Dubuque chamber, businesses weigh potential impacts of Biden’s economic competition order

As the federal government begins carrying out President Joe Biden’s executive order “on promoting competition in the American economy,” local businesses affected by some of the measures are beginning to prepare for the ripple effects.

Biden’s order, signed July 9, reaches wide, guiding many of the departments under his executive purview toward stopping commercial consolidation and freeing employees from what are deemed restrictive corporate practices.

Among those targeted practices are noncompete clauses that companies use in contracts to keep employees from leaving their staff to join those of competitors.

“Powerful companies require workers to sign noncompete agreements that restrict their ability to change jobs,” the order reads.

According to the White House, one-third of American companies use such agreements, which often ban employees from working with competitors within certain distances for a given period of time.

It is unclear how many companies in the Dubuque area do so.

According to the Dubuque Area Chamber of Commerce, these clauses are widespread among industries that deal in sales or intellectual property — such as financial services and insurance companies, marketing strategists and manufacturing companies — which include some of the area’s biggest employers.

Chamber Vice President of Government and External Affairs Ryan Sempf said that while he did not know if one-third of area employers used noncompetes, he doubted that one-third of employees worked under them. He also said he was unsure of claims in the order that noncompete agreements hurt competition.

“The presence of noncompete agreements goes to show that employers are worried about losing their talent to other employers,” Sempf said. “Although it looks like they would reduce competition, they’re just as much a sign that we have a thriving and competing market right now.”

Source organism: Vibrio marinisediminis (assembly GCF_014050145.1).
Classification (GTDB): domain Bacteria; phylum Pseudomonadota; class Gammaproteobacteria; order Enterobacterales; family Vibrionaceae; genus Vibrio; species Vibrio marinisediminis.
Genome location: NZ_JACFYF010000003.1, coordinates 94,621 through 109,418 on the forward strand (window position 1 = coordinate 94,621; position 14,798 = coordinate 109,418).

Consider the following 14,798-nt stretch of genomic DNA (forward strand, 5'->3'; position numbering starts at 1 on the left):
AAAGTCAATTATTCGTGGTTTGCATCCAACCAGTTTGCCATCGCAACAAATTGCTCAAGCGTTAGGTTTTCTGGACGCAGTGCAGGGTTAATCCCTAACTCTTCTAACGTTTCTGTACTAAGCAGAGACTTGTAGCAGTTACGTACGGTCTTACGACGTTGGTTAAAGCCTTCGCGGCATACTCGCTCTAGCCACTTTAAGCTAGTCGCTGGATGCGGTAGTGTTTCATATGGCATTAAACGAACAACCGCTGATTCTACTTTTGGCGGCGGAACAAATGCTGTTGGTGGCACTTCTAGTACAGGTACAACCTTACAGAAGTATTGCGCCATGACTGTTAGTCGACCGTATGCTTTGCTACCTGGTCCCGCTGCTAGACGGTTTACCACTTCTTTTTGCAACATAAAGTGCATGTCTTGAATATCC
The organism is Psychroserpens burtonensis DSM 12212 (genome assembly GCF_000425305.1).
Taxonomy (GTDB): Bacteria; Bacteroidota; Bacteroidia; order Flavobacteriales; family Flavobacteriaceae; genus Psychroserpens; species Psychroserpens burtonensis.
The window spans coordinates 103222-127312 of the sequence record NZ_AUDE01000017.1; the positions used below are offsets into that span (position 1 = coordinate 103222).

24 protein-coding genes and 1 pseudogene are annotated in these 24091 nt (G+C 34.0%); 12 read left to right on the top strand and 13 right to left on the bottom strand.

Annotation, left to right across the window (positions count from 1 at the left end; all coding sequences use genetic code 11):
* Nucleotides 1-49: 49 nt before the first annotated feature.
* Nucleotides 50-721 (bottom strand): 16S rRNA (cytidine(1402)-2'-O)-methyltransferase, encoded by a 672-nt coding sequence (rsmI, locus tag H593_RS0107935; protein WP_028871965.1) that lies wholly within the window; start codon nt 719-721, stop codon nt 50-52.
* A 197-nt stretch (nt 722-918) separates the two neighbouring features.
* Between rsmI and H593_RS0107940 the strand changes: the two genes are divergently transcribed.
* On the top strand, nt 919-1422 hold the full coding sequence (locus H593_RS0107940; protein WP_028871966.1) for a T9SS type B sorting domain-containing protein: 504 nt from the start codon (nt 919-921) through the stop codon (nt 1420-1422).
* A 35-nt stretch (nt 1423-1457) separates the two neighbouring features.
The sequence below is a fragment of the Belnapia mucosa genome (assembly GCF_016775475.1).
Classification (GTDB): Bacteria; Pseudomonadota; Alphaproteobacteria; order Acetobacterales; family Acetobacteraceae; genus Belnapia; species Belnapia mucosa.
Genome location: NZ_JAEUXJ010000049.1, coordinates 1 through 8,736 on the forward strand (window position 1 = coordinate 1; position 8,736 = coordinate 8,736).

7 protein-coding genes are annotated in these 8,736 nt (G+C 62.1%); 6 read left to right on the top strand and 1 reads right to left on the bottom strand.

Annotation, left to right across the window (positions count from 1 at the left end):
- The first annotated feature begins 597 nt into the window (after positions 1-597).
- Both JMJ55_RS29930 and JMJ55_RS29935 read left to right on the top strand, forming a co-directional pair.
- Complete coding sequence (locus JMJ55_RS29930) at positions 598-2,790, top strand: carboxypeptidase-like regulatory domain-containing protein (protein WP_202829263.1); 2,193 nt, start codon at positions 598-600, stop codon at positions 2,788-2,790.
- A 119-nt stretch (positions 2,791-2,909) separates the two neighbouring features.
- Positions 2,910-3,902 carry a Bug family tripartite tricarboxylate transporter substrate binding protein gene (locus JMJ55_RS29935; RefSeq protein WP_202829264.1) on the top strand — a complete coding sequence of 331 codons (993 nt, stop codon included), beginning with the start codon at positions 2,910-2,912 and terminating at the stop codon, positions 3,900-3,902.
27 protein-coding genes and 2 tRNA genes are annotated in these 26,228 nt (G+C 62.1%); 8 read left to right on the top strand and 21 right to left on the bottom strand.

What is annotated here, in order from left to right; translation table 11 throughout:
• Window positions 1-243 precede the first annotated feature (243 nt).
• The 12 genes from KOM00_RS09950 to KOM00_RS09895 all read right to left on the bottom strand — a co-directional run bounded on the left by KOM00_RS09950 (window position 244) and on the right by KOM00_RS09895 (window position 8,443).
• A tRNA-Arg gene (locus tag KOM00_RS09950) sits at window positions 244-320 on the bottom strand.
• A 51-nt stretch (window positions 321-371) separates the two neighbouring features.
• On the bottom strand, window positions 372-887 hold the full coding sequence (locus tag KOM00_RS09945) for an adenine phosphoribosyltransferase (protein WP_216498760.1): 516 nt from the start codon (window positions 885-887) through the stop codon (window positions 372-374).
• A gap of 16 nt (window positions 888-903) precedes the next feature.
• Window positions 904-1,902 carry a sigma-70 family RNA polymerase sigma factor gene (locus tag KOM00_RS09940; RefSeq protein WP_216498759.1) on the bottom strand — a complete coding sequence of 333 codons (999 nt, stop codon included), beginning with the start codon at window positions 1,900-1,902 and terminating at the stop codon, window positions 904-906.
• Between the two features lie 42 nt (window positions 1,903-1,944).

This is not the first time a president recently has sought to reduce noncompete clauses in the marketplace. President Barack Obama asked states to rein in their use in 2016. Since then, 16 states have taken up that challenge, including Illinois.

In 2020, President Donald Trump’s Federal Trade Commission held a public workshop on whether it should use its rule-making authority to restrict them nationwide.

Biden’s order officially directs FTC to consider exercising its authority “to curtail the unfair use of noncompete clauses and other clauses or agreements that may unfairly limit worker mobility.”

This year, the Iowa Senate passed a bill that would ban noncompetes for employees who made $14.50 per hour or less. The bill made it to the Iowa House of Representatives Commerce Committee shortly before the end of the 2021 session but remained there.

Another measure in Biden’s executive order takes aim at occupational licensing requirements it deems too restrictive.

“While many occupational licenses are critical to increasing wages for workers and especially workers of color, some overly restrictive occupational licensing requirements can impede workers’ ability to find jobs and move between states,” the order states.

On that point, Dubuque chamber staff agreed wholeheartedly.

“There are a lot of employers, and we’ve heard from them, (talking) about the value of licensing reform and allowing them to move employees where help is needed — between states especially, with Iowa touching Wisconsin and Illinois,” Sempf said.

Kelly Heysinger is a co-owner of Unified Therapy, a physical, occupational, speech and behavioral therapy provider with clinics in Dubuque and Fennimore, Wis. She said she and her staff have had to deal with the different licensing requirements between states.

“I’m licensed in all three states. And the documents I needed to provide — the transcripts, certifications, previous experience — are all very similar but are all tied up with different state government processes,” she said.

Heysinger said those licenses come with fees as well and that the whole process can take up to three months.

“That not only hurts us employers but also hurts my patients who could possibly have a delay in their delivery of care,” she said. “If my Wisconsin therapist is out, I can’t send any of my Iowa therapists over there because they have to have their Wisconsin license. So, patients end up getting canceled, rescheduled, etc. This is similar across different health care providers.”

Biden’s order directs only his federal agencies. States all have their own rules. But the order also states the policy of the Biden administration to support “aggressive” legislative moves to make some of these changes permanent nationally.

Staff with Greater Dubuque Development Corp. said they did not know enough about local impacts of the order to comment for this story.